Friday, May 9, 2003
New York Imagine Yoko Ono directing sightseers through the Dakota. Or Elvis leading a tour of Tupelo.
That's how history is written on the Hip-Hop Cultural Sightseeing Tour of the Bronx and Harlem parks, clubs and neighborhoods where the culture was born. The guides are the very pioneers who created today's global, multibillion-dollar industry.
On a recent Saturday, the bus stopped in a Bronx restaurant, where tourists were joined by the DJ considered the father of hip-hop: Kool Herc.
In the early 1970s, Herc began playing the instrumental segments of songs over and over while speaking in rhyme over his microphone. Still a DJ after three decades, Herc said he got involved with the tour because "it's giving back to the kids that don't know their history."
Said L.A. Sunshine, a member of the 1970s group The Treacherous Three: "If you're going to call yourself part of the hip-hop culture, you've got to know the true essence of it, where it originated from. If not, you're being fake."
Sunshine was accompanied on the bus by the legendary DJ Red Alert, Reggie Reg of the Crash Crew, and Rahiem of Grandmaster Flash and the Furious Five, which recorded the seminal political song "The Message."
There is no shortage of tour choices in New York -- art galleries, jazz haunts, tea services, fashion bargains. But Bronx native Debra Harris, president of Hush Tours, felt that not enough people ventured out of Manhattan to explore the other boroughs.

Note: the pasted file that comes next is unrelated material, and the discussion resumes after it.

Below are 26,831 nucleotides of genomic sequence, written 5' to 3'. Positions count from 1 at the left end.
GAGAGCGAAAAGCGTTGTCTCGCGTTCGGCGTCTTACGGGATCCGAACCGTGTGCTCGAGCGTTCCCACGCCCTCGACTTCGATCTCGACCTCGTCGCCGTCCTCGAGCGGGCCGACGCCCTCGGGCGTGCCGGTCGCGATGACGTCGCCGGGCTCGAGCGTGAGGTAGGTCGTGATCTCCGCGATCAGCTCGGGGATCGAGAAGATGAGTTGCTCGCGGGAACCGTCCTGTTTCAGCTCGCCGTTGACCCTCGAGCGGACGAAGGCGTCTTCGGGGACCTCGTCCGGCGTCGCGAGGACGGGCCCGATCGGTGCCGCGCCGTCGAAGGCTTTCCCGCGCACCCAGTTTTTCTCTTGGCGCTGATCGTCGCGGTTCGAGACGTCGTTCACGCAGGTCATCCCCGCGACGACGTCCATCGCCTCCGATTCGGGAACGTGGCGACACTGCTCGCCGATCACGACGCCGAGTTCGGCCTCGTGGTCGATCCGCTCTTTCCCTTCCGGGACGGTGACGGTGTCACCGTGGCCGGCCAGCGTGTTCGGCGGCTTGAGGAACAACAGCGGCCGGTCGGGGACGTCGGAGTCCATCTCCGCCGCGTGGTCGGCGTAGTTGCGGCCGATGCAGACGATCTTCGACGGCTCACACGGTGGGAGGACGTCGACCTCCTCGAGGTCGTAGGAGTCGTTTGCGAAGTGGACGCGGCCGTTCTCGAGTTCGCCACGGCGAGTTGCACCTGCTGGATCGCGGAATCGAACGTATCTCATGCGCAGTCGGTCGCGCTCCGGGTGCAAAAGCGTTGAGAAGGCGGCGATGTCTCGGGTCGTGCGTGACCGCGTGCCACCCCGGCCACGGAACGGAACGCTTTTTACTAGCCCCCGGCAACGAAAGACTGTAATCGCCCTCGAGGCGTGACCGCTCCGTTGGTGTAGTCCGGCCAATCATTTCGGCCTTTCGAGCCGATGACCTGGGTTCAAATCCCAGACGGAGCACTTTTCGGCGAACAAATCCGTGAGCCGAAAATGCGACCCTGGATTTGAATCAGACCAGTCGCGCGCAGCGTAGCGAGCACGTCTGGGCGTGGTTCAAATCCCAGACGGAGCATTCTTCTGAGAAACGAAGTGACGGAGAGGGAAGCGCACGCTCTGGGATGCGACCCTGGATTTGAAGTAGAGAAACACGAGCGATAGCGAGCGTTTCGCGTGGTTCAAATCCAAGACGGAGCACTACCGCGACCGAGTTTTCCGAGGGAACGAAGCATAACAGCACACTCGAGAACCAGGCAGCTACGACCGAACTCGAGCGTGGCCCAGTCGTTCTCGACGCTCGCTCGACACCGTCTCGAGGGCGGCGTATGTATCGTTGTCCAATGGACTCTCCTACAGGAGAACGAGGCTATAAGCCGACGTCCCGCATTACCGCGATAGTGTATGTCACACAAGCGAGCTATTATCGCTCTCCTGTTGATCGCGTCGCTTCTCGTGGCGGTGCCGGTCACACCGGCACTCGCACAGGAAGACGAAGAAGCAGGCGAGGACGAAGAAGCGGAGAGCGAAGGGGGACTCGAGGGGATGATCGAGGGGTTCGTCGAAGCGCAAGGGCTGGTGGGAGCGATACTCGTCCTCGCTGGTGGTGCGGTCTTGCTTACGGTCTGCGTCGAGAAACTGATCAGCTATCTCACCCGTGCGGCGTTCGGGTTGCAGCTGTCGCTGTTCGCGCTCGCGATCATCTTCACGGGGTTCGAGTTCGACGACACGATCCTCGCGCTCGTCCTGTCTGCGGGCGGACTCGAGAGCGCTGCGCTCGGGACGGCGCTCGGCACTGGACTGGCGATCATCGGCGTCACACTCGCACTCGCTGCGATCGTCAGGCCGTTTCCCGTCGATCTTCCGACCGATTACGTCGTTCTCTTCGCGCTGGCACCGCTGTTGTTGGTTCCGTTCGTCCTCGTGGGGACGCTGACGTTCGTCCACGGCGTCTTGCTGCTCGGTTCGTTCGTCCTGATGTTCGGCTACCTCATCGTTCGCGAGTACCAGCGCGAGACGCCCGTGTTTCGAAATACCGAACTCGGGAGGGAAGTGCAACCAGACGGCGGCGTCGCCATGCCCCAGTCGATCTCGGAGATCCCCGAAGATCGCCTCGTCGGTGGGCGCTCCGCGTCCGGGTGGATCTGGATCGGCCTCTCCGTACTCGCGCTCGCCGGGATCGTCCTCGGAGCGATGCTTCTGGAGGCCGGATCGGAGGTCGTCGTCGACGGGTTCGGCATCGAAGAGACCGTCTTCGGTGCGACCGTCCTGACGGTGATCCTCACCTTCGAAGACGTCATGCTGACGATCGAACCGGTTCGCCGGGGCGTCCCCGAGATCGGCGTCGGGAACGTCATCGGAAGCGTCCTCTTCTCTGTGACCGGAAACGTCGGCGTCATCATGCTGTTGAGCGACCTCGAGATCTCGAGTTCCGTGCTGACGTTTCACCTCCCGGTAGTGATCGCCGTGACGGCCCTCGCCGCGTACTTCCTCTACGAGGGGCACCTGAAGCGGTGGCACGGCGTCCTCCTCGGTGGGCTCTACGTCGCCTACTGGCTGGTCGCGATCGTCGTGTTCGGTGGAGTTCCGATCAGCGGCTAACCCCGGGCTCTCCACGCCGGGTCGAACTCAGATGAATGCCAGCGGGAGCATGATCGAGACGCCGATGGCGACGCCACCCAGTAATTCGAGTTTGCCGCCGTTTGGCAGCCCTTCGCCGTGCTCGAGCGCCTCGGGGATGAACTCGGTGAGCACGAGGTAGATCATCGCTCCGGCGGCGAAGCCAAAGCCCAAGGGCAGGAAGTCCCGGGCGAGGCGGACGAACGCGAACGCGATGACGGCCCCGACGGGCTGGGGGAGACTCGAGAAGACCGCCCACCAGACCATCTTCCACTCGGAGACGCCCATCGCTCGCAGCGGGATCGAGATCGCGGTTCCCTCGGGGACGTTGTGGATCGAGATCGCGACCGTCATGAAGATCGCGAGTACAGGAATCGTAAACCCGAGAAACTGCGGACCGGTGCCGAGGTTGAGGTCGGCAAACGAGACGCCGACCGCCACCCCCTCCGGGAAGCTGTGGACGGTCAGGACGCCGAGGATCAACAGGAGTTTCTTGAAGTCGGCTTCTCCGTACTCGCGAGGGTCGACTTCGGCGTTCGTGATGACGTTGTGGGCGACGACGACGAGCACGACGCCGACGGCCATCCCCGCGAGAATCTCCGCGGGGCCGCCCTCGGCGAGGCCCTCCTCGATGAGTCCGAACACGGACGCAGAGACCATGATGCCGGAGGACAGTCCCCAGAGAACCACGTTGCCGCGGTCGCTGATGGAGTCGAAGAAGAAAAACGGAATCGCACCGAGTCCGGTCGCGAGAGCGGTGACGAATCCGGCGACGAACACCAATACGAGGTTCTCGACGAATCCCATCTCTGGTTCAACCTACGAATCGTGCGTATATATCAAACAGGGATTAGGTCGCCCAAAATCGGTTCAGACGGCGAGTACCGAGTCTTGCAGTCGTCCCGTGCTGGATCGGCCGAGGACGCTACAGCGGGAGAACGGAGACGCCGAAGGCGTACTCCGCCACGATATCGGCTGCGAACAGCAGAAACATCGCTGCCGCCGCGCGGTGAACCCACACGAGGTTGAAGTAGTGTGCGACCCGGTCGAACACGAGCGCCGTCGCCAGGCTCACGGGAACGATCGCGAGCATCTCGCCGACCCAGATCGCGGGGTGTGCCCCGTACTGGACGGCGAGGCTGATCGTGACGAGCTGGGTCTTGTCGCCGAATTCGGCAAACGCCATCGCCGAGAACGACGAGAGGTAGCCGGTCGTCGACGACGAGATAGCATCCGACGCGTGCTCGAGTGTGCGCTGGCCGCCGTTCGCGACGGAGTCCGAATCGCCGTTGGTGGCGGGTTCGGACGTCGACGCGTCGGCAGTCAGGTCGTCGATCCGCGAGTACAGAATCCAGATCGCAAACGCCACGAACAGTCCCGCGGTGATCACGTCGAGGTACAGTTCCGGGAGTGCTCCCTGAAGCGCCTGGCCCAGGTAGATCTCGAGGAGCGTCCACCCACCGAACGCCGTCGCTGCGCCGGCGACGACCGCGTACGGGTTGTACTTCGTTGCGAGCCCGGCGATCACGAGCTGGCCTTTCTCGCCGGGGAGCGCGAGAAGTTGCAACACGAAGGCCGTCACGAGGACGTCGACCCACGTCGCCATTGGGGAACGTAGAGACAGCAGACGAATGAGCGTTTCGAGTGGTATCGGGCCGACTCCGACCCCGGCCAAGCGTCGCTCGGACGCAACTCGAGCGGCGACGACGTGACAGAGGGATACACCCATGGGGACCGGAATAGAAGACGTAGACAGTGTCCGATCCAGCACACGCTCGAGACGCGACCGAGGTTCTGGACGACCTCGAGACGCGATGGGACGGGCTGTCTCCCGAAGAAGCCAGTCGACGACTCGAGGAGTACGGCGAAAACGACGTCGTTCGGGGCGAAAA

She also wanted to recognize the pioneers often neglected by today's fans. "When they go outside of the country, they are treated with a lot of respect, but right here in the United States and especially in New York City, I think that they are under-recognized," Harris said. "I wanted to change that."
Harris did her first tour three years ago; they should run twice a month this summer. Tickets are $75 for the four-hour excursion.
Hearing the history of hip-hop from the people who lived it makes a difference, said Hillary Fontaine, 29, of San Francisco, who was taking the tour with a friend.
"It adds authenticity," she said, wearing the Kangol hat and the fake gold chain all riders are given to wear as examples of hip-hop style. "It doesn't make it feel like a tour."